The other anti-inflationary disease in the region is covid-19. Many parts of Asia came to live with the virus more slowly and reluctantly than in the West. Indonesia, for example, did not completely abandon the quarantine for international arrivals until March 22. In Malaysia, travel and movement did not return to normal until early May, a full month after the country officially entered its “transition to endemic” phase, according to an index of social restrictions compiled by Goldman Sachs. . Taiwan remains cautious even now. Its success in keeping covid at bay in the past has left its population with little natural immunity and less Western fatalism about the disease.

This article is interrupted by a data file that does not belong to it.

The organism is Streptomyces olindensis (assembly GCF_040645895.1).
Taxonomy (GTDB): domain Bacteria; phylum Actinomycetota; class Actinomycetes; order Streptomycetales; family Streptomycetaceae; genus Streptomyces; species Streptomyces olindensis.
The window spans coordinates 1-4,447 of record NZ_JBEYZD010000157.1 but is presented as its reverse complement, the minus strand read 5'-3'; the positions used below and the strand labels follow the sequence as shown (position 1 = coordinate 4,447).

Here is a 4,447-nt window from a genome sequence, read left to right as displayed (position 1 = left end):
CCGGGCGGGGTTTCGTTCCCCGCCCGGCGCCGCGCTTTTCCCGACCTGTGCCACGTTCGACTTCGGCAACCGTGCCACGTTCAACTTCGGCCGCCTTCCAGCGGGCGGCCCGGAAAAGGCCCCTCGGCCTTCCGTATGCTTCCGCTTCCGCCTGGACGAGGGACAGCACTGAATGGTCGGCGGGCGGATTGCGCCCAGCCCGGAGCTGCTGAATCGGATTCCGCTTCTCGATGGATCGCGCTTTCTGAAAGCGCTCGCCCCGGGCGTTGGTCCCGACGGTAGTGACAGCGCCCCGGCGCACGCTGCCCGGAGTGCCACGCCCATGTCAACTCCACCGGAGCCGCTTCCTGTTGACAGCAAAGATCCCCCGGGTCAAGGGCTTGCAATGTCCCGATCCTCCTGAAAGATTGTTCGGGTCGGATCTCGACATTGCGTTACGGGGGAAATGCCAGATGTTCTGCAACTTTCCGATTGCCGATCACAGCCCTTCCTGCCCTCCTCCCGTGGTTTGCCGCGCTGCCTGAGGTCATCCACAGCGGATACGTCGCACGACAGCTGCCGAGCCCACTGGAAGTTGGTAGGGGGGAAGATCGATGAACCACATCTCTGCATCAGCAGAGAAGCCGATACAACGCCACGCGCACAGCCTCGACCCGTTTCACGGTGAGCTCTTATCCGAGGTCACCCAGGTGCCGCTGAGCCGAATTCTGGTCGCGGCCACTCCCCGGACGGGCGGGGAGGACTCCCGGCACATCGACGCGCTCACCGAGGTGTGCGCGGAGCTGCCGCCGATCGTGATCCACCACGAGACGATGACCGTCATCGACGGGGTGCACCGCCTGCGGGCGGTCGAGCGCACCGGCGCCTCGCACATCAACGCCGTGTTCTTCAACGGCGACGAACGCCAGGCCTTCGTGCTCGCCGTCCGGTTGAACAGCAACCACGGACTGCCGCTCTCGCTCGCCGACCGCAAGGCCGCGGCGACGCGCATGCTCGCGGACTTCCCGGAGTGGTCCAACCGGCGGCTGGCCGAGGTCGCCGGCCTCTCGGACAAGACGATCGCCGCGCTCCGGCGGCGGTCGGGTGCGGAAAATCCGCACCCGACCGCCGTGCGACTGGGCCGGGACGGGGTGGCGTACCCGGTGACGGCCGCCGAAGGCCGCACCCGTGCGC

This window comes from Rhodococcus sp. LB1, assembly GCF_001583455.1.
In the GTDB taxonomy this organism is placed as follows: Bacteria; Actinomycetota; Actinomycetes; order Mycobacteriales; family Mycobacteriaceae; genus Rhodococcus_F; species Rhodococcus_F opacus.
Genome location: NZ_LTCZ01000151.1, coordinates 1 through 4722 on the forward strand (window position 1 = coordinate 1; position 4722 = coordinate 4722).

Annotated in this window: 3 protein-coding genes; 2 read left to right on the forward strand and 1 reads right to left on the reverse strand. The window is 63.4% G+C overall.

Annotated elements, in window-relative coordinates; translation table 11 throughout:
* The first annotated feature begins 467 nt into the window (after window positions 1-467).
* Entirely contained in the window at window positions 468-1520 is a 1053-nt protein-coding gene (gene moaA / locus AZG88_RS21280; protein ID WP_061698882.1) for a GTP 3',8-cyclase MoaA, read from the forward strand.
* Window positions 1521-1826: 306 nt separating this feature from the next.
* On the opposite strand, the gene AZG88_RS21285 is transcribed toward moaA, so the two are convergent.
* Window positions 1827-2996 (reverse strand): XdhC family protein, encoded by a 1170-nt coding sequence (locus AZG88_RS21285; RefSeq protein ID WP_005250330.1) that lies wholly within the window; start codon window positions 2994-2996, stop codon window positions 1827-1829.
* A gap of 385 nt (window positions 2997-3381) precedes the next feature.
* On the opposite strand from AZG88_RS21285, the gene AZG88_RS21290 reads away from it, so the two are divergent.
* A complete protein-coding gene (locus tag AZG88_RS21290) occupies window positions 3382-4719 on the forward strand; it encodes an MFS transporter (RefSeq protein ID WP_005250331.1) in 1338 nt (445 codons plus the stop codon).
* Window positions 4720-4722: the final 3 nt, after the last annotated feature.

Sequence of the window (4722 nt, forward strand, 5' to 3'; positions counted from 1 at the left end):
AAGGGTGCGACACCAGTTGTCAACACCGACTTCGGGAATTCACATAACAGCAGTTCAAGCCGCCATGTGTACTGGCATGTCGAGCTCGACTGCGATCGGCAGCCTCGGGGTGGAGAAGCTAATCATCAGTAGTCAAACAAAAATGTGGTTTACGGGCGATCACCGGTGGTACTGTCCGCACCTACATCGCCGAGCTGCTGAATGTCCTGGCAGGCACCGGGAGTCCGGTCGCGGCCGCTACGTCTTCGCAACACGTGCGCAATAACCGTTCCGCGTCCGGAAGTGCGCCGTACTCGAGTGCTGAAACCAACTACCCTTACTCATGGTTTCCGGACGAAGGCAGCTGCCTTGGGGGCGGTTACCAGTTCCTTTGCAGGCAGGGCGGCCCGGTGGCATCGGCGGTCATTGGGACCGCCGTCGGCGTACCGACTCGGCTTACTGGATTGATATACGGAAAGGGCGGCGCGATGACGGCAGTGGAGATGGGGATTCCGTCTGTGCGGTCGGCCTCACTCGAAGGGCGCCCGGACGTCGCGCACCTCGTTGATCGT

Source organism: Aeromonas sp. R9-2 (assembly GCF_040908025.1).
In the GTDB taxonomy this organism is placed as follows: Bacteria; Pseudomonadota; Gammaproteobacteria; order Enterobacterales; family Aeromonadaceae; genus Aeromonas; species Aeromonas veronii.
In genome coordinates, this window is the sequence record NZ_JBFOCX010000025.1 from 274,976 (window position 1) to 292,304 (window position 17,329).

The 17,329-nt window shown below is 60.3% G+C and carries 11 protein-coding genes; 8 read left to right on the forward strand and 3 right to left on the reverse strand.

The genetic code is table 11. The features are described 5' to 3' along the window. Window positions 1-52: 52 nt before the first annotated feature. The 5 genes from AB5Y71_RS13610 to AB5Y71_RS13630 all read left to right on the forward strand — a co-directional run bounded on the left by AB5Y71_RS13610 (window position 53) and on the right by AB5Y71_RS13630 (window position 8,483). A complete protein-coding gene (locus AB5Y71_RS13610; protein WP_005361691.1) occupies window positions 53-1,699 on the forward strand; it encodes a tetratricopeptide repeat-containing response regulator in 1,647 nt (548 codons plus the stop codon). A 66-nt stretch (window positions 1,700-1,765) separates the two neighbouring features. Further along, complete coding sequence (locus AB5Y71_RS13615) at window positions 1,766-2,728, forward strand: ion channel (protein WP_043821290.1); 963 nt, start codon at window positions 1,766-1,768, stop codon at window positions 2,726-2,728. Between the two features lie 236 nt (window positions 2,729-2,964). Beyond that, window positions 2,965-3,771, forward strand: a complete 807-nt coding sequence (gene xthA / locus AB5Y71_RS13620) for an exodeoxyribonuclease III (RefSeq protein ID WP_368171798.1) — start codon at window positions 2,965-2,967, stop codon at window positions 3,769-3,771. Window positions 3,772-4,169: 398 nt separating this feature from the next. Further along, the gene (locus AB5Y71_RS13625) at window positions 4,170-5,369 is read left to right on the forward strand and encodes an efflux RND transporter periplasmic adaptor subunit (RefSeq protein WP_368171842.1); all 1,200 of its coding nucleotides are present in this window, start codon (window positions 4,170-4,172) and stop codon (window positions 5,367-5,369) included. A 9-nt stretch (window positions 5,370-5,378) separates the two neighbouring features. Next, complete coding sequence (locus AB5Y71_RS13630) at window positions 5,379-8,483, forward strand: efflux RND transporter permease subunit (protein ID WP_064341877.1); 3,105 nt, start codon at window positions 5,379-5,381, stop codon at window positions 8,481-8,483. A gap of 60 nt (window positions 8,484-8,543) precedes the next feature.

China, of course, continues to impose strict restrictions on the movement and gathering of people wherever infections appear. Recent lockdowns in Shanghai and elsewhere have hampered both the economy’s ability to supply goods and its consumers’ willingness to buy them. This double disruption of supply and demand could, in theory, move prices in either direction. But the damage to consumer spending appears to be more severe and persistent. In May, the second month of the Shanghai lockdown, retail sales fell nearly 10% (in real terms) compared to a year earlier, even as industrial production rose 0.7%.
The limits on cross-border travel have been devastating to the economies of Hong Kong and especially Macau, which relies on visitors from the mainland to fill its casinos. Indeed, Macau gdp in the first three months of this year it was less than half the size it reached in the same months of 2019. In that context, an inflation of 1% does not seem so miraculous. In fact, it is a miracle that prices are going up.